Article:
Former deputy Speaker of the House of Representatives, Sir Austin Opara, has said President Muhammadu Buhari’s war against corruption is a clear indication that the present government only goes after its opponents.
Opera blasted the Buhari-led government for going after people whom they don’t even have evidence against.
In a chat with newsmen, the ex-Deputy Speaker said, “It has come out clearly that even the war against corruption is skewed against a few people and I will give you examples.
“In Rivers State, so much has been presented against the past government but nobody has said anything but this government goes after people whom they don’t even have evidence against.
“It is a clear indication that this government only goes after its opponents in the so-called war against corruption.
“But it is also necessary to put it on record that this government, in all that it has done, including appointments that have been skewed in favour of a section of this country, has been provocative.
“The government should look inward and address the style of governance. This is not the first government we have had in this country.
“It is important that the government should look inward and readdress a lot of issues, especially that of appointments. The appointments so far made are skewed, and it is very provocative.”
Speaking further, he stated that Buhari need not blame the past administration for the calamities befalling his government.
He said, “Obama never spent time blaming President Bush but took on the challenge. We have elected a government because they told Nigerians that the PDP government was not performing.
“To turn around to blame their failings on the PDP government is no longer excusable. For a president who had contested election four times, the least Nigerians expect from him is to have a plan on how he is going to do things differently.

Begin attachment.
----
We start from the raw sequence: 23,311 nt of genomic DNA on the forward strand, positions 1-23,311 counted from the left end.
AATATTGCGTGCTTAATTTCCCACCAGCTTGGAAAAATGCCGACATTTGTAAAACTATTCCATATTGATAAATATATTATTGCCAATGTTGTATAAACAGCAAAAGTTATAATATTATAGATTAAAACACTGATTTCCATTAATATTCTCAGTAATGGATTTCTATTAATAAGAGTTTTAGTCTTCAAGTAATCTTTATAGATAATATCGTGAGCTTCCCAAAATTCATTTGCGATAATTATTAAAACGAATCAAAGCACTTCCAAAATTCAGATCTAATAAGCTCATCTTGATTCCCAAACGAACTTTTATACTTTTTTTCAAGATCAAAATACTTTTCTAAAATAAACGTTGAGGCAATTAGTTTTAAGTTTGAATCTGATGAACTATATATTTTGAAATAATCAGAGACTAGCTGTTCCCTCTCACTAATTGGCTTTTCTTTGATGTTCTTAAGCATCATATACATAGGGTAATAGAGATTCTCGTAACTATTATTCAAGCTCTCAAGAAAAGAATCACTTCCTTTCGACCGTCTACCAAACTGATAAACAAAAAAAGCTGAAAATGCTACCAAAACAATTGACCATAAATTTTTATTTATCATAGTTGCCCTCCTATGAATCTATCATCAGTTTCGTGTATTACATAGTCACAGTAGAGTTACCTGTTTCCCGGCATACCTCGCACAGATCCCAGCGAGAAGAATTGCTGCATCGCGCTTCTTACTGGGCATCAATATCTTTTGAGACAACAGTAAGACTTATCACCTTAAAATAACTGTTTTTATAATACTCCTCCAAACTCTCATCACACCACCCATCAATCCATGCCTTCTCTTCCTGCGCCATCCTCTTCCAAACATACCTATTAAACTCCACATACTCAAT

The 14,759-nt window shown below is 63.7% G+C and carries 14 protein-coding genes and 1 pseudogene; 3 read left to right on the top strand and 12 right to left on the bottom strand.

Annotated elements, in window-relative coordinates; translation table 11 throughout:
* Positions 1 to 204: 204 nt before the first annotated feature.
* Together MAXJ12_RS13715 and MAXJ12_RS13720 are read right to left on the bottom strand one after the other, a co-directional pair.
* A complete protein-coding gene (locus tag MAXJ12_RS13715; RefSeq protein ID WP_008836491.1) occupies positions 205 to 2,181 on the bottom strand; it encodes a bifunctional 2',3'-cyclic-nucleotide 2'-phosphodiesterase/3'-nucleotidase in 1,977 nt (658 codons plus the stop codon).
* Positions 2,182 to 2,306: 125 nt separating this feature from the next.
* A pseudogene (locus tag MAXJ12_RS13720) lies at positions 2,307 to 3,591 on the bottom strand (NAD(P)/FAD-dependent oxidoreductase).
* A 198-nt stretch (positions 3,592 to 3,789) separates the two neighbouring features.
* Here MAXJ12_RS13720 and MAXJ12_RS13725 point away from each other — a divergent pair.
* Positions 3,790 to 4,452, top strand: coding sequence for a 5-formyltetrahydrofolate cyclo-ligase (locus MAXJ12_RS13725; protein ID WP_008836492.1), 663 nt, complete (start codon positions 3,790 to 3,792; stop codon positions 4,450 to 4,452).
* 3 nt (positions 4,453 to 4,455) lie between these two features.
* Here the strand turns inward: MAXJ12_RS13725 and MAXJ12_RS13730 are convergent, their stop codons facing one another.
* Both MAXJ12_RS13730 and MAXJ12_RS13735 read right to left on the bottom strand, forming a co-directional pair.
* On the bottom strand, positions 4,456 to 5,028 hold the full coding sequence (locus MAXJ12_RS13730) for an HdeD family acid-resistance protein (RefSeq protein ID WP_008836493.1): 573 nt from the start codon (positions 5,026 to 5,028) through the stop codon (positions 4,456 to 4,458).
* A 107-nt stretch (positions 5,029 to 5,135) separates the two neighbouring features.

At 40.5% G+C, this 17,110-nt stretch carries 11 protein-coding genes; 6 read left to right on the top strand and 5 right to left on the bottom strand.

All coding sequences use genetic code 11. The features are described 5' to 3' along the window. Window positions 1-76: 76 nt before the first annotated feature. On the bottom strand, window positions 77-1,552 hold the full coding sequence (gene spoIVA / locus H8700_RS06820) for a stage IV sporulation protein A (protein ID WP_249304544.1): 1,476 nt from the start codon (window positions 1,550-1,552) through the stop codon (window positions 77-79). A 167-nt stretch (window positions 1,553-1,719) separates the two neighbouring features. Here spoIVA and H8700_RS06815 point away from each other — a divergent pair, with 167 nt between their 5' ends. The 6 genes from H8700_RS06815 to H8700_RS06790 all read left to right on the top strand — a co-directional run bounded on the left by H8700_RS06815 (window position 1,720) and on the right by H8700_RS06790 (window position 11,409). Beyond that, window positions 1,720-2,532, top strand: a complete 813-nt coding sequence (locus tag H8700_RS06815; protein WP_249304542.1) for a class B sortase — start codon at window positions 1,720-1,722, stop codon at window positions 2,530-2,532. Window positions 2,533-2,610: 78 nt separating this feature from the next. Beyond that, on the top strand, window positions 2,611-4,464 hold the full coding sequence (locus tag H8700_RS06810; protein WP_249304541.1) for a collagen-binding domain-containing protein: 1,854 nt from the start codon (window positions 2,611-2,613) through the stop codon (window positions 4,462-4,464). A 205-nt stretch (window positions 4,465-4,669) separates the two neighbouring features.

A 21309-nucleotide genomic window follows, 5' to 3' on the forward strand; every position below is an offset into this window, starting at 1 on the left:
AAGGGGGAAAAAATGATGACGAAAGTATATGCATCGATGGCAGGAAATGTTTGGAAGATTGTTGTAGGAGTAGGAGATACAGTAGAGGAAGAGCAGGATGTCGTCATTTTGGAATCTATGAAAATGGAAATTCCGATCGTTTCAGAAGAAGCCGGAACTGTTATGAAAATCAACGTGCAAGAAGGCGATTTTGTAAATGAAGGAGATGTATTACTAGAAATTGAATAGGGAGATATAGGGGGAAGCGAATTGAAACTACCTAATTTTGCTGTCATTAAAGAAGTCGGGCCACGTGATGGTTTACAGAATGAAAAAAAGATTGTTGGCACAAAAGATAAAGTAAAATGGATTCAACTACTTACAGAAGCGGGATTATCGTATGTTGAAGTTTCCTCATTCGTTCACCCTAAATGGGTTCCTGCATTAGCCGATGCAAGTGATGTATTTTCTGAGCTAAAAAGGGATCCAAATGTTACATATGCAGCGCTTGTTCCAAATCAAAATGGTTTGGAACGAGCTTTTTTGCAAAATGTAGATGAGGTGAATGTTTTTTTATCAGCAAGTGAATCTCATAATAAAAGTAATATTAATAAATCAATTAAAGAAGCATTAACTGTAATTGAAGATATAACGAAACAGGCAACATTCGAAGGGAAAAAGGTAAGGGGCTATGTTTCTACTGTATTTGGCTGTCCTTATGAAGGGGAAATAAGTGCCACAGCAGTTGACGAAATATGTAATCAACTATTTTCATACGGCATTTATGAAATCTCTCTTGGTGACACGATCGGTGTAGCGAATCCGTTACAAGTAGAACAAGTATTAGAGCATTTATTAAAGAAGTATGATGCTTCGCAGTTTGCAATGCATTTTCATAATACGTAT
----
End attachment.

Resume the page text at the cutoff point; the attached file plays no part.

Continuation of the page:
“For him to turn around to blame others for his failing is very unfortunate. It is very clear to everybody. The situation is worse than it has ever been in the country in all sectors.
“We are using the recession as a blanket phrase to describe the situation. Going to the grassroots, the situation is precarious and pitiable. There is no foodstuff, workers’ salaries are not being paid, the price of fuel is beyond reach, electricity supply is terrible, the exchange rate has skyrocketed.
“There is crisis in virtually all sectors of the economy. We need expert intervention as well as divine intervention to save this nation from total collapse.
“To get us out of recession now, there must be some short term measures, including borrowing. But there must be a cocktail of opportunities that government must bring to bear. It must inject money into the system in the short term,” Chief Opara added.